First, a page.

A bit later in the conversation, panelists were talking about their cultural inspirations. One panelist described with enthusiasm how only that last weekend he had read through all of Gabriel Garcia Marquez’ classic novel One Hundred Years of Solitude.

When I heard this, I jumped in and said: “How awful. Spending an entire weekend immersed in a completely imaginary reality. Maybe we should do an intervention!”

A good day?

Today was a good day in my life. I had a wonderful breakfast with my mom, I fixed a bug in my software that had been haunting me for days, and I started working with some great new students.

And yet it is the eleventh of September. How can it be a good day? I still recall, as though it was just yesterday, the unspeakable murder of thousands of my fellow New Yorkers. What does it mean when one has experienced the anniversary of such a horror as a “good day”?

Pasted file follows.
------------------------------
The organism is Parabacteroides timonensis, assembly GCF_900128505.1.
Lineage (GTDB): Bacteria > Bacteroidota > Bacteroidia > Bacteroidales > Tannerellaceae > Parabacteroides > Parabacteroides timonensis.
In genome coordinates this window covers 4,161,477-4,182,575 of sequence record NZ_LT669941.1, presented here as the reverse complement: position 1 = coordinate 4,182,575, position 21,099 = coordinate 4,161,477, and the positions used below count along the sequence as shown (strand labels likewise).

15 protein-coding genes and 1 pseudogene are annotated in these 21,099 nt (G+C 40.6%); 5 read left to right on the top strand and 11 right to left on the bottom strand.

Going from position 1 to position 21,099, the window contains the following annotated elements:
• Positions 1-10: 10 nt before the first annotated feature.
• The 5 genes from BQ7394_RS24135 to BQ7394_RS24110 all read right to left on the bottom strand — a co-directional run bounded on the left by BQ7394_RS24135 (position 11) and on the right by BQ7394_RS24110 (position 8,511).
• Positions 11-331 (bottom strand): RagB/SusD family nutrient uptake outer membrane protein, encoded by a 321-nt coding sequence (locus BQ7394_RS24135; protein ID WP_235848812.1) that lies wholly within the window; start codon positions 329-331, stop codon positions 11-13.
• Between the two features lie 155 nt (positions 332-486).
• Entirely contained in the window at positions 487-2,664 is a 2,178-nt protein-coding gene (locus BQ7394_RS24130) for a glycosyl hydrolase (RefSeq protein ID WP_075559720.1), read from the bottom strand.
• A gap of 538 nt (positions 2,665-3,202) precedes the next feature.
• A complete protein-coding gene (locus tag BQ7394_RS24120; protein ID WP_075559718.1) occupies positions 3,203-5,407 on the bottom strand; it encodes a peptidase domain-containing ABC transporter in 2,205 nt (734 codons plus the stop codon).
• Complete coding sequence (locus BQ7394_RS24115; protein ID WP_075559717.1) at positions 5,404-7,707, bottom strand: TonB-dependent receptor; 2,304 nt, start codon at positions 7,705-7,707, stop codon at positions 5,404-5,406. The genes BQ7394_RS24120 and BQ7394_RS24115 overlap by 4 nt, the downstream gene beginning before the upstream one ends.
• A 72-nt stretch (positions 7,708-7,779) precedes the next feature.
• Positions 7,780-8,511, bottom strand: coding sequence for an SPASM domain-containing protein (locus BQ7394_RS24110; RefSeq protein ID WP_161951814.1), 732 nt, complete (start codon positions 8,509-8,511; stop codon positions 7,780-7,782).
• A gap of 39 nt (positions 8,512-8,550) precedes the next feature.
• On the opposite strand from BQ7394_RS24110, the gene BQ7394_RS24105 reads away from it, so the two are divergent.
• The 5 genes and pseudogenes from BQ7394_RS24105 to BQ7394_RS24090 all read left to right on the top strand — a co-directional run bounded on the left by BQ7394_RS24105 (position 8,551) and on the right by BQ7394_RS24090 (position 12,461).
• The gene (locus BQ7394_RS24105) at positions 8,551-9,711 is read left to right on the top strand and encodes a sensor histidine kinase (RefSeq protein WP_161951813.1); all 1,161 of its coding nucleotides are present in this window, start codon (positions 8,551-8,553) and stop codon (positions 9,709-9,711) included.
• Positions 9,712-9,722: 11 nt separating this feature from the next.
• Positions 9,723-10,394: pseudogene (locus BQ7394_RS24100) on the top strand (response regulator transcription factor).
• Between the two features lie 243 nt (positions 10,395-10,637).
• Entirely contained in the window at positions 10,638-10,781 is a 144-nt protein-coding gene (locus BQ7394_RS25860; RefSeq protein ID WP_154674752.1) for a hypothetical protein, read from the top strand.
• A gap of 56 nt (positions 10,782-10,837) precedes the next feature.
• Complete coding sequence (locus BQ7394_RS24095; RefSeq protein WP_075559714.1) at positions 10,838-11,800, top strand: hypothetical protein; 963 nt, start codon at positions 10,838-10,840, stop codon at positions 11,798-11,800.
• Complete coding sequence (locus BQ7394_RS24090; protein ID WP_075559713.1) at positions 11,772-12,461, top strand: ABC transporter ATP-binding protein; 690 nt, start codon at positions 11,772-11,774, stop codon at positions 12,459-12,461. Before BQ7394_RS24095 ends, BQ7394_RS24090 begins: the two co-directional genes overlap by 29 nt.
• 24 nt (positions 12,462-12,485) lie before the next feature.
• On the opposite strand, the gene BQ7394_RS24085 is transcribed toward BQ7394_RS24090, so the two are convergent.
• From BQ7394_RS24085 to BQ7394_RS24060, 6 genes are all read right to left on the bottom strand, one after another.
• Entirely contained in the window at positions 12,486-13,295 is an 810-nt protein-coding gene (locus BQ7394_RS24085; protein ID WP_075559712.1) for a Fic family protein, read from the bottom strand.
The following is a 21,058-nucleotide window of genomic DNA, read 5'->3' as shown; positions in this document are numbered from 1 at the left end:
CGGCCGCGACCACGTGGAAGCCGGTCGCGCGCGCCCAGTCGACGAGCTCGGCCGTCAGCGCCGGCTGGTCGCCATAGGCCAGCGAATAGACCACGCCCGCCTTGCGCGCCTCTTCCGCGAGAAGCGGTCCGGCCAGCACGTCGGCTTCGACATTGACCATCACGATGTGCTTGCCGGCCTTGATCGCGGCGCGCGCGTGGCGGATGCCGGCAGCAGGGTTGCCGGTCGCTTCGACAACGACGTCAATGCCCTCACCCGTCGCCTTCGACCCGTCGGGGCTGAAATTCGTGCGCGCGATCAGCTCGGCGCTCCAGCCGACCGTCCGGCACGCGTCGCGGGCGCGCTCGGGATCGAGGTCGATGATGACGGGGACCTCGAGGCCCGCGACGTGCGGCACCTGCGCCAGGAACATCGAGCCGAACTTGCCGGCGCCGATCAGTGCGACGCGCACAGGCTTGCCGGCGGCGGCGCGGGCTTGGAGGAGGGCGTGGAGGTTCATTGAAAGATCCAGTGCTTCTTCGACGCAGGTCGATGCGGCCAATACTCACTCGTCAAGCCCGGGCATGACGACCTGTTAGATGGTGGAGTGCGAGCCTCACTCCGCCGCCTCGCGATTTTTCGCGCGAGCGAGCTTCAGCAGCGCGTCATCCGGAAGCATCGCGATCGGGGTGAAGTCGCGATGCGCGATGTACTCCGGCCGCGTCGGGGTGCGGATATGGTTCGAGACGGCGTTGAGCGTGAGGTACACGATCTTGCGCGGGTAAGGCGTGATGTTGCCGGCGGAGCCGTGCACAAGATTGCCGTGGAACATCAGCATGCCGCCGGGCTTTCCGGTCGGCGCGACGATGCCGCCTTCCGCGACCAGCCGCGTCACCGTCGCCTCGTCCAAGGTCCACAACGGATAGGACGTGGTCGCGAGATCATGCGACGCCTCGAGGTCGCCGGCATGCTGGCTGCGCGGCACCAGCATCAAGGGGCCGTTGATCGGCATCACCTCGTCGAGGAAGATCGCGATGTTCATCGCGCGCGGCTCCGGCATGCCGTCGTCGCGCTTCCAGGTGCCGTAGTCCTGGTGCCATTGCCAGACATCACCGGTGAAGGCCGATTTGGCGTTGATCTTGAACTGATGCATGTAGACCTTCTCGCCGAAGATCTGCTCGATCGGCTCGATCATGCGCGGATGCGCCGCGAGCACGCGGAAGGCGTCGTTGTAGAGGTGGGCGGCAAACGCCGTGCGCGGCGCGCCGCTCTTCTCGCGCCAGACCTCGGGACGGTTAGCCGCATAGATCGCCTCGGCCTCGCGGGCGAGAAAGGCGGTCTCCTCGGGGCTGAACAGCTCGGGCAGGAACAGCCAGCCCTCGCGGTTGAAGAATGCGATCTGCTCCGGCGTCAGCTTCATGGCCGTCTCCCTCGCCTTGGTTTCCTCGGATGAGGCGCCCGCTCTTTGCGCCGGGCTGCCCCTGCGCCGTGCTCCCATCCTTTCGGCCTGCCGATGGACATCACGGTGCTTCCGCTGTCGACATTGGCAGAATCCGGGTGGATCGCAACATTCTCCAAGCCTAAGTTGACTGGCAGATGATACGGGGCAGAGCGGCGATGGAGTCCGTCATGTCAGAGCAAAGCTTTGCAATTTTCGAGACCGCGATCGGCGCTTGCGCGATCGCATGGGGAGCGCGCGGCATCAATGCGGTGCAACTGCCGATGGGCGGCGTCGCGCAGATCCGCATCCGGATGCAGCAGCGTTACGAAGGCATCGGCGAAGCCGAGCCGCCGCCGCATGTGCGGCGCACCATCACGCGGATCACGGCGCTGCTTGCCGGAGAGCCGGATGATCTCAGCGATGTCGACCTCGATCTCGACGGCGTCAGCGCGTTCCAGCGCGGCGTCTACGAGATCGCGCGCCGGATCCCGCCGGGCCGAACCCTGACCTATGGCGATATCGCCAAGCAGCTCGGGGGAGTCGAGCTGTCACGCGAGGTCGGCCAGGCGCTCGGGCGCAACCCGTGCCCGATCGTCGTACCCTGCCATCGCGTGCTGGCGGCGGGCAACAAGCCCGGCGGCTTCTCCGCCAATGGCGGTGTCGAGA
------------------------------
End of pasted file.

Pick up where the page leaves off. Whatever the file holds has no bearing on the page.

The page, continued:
One possible answer lies in what is meant by “good”. My day was filled with love and connection with a diverse group of people — of many ethnicities, many religions and countries of origin — all of whom enrich my life with their kindness and their ability to be open to the wondrous diversity of humankind.

We seem to be in a dark time these days, when crass opportunists rise to power by appealing to fear, tribalism and xenophobia. This kind of hateful and destructive view of the world is the sort of thinking that led to that tragic day seventeen years ago.

We can best defy such hate by working together, side by side, to bring wondrous things into existence. I cherish the people in our lab who are Christian, Jewish, Buddhist, Muslim, and Null, and they cherish each other. Together we defy the forces of hate by working together to build a kinder and more beautiful world.